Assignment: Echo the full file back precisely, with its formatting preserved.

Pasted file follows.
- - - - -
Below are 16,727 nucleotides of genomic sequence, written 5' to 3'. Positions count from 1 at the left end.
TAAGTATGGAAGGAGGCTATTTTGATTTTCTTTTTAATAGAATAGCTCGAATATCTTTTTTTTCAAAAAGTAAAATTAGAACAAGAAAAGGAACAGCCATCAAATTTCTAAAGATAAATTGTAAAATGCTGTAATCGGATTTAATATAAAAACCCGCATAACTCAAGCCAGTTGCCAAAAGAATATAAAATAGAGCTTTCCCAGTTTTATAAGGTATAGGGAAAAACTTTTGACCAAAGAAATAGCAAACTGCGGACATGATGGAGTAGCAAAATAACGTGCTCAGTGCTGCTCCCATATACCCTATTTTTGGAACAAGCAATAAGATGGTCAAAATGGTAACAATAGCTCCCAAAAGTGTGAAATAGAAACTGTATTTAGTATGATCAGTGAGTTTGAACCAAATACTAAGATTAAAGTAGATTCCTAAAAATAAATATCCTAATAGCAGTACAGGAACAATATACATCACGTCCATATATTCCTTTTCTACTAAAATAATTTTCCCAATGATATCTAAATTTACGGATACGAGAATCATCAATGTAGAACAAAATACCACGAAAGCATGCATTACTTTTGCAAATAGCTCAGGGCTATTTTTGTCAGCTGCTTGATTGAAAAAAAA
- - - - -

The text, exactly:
Below are 16,727 nucleotides of genomic sequence, written 5' to 3'. Positions count from 1 at the left end.
TAAGTATGGAAGGAGGCTATTTTGATTTTCTTTTTAATAGAATAGCTCGAATATCTTTTTTTTCAAAAAGTAAAATTAGAACAAGAAAAGGAACAGCCATCAAATTTCTAAAGATAAATTGTAAAATGCTGTAATCGGATTTAATATAAAAACCCGCATAACTCAAGCCAGTTGCCAAAAGAATATAAAATAGAGCTTTCCCAGTTTTATAAGGTATAGGGAAAAACTTTTGACCAAAGAAATAGCAAACTGCGGACATGATGGAGTAGCAAAATAACGTGCTCAGTGCTGCTCCCATATACCCTATTTTTGGAACAAGCAATAAGATGGTCAAAATGGTAACAATAGCTCCCAAAAGTGTGAAATAGAAACTGTATTTAGTATGATCAGTGAGTTTGAACCAAATACTAAGATTAAAGTAGATTCCTAAAAATAAATATCCTAATAGCAGTACAGGAACAATATACATCACGTCCATATATTCCTTTTCTACTAAAATAATTTTCCCAATGATATCTAAATTTACGGATACGAGAATCATCAATGTAGAACAAAATACCACGAAAGCATGCATTACTTTTGCAAATAGCTCAGGGCTATTTTTGTCAGCTGCTTGATTGAAAAAAAA